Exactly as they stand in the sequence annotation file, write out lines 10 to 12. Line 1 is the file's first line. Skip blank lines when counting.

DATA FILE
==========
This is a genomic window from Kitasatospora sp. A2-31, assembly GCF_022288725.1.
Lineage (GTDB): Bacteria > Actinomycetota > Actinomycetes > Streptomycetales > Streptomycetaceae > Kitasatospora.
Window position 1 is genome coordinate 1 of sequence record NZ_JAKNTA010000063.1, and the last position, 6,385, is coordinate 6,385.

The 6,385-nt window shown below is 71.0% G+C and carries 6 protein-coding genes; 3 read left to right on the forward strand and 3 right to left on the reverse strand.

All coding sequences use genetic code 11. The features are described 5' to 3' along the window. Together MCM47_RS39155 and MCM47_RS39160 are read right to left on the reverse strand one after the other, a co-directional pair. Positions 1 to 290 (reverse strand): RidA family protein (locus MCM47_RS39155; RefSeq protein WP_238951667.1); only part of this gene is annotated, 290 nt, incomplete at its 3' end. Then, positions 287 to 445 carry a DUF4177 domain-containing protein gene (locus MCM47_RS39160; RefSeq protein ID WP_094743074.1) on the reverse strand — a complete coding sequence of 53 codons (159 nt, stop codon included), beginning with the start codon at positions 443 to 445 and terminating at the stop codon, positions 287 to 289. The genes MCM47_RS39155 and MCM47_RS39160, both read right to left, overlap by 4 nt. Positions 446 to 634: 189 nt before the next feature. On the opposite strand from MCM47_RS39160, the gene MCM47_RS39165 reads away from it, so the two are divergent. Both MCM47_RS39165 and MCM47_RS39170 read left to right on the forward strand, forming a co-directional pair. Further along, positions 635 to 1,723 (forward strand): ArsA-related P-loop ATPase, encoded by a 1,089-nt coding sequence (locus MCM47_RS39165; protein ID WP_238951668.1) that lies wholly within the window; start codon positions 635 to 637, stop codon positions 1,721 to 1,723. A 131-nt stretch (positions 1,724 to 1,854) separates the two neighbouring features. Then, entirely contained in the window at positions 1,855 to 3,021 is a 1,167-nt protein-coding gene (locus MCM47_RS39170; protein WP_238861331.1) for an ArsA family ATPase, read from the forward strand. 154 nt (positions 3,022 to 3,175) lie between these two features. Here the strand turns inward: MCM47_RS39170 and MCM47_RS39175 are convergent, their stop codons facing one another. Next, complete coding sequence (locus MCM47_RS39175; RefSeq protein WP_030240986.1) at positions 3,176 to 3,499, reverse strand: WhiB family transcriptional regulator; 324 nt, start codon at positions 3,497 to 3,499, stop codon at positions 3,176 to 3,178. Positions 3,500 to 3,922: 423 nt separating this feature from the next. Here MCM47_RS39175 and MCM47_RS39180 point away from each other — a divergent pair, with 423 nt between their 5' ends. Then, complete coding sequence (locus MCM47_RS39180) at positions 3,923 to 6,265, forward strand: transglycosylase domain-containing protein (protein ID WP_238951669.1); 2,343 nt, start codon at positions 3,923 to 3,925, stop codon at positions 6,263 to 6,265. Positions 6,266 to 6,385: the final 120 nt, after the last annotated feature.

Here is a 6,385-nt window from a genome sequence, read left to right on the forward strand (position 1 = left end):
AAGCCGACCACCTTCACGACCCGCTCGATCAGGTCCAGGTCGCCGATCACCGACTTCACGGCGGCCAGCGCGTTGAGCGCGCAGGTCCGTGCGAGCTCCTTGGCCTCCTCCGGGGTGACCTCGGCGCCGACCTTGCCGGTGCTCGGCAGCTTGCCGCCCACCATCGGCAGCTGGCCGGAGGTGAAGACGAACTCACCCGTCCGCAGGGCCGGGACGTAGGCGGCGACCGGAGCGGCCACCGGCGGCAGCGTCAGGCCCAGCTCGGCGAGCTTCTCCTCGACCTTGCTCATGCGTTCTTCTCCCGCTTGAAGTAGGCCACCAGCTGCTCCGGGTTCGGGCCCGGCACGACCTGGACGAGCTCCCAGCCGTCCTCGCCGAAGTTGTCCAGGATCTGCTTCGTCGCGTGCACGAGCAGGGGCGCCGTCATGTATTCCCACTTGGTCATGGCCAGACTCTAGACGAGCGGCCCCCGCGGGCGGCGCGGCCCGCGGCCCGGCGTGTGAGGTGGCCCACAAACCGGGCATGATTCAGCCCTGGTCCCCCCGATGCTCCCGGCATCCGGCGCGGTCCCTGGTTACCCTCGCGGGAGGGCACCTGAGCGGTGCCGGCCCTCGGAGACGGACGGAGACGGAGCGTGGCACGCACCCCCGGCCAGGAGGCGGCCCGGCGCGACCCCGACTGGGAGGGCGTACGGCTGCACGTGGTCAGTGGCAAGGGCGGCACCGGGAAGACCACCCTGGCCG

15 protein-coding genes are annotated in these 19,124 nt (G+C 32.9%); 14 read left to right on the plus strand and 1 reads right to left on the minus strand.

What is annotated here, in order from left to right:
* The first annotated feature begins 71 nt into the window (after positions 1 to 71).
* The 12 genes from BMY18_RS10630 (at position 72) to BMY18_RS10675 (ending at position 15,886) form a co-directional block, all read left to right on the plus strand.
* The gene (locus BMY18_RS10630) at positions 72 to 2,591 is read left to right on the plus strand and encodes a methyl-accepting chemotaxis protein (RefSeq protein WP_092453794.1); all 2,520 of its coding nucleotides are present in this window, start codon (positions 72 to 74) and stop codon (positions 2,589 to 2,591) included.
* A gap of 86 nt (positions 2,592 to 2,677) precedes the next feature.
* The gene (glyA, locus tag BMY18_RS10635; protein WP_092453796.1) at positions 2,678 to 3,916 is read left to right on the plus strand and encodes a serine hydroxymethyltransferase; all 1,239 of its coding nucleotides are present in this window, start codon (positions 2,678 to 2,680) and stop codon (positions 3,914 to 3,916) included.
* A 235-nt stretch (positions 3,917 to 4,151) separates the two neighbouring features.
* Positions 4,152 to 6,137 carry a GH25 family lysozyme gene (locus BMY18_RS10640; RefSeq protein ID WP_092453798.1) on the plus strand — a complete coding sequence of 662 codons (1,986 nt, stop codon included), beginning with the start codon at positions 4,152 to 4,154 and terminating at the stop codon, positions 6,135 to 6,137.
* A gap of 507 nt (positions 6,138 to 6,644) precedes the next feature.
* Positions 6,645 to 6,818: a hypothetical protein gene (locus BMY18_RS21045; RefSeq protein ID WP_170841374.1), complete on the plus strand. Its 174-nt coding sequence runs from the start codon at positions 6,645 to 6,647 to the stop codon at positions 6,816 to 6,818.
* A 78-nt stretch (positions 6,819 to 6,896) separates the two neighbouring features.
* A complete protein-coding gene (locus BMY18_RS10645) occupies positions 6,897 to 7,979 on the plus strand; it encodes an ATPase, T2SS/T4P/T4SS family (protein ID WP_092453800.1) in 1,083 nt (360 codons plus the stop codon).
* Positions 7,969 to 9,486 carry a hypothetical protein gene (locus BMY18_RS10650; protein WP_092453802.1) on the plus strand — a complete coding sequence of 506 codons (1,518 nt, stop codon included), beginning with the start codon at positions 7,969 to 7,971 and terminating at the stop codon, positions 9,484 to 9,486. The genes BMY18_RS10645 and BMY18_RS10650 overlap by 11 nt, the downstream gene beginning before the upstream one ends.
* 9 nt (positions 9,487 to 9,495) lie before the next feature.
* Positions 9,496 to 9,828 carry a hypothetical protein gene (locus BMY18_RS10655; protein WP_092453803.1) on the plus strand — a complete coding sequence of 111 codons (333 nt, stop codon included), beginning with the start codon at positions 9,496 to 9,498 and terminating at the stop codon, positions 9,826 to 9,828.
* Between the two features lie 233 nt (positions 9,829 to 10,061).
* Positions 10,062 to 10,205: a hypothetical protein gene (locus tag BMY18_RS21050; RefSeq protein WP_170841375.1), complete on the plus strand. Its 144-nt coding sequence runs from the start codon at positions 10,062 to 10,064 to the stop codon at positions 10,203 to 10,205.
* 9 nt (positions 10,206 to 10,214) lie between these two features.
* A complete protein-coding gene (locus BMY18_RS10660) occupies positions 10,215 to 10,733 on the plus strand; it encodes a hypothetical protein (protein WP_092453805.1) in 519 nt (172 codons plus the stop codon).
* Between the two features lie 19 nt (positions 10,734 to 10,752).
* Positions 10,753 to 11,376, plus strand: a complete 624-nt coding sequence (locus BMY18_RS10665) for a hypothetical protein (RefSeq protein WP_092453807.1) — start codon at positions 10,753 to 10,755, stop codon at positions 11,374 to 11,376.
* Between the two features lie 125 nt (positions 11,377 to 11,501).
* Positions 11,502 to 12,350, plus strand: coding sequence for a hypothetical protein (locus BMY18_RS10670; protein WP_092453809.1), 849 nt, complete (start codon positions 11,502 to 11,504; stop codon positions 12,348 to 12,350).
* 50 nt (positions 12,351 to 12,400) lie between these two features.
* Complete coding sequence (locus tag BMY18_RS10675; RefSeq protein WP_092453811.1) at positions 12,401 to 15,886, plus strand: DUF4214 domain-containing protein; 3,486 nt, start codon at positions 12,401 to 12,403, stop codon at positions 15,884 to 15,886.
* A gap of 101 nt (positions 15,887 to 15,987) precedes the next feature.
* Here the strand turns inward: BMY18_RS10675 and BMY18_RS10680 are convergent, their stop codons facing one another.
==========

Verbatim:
* The first annotated feature begins 71 nt into the window (after positions 1 to 71).
* The 12 genes from BMY18_RS10630 (at position 72) to BMY18_RS10675 (ending at position 15,886) form a co-directional block, all read left to right on the plus strand.
* The gene (locus BMY18_RS10630) at positions 72 to 2,591 is read left to right on the plus strand and encodes a methyl-accepting chemotaxis protein (RefSeq protein WP_092453794.1); all 2,520 of its coding nucleotides are present in this window, start codon (positions 72 to 74) and stop codon (positions 2,589 to 2,591) included.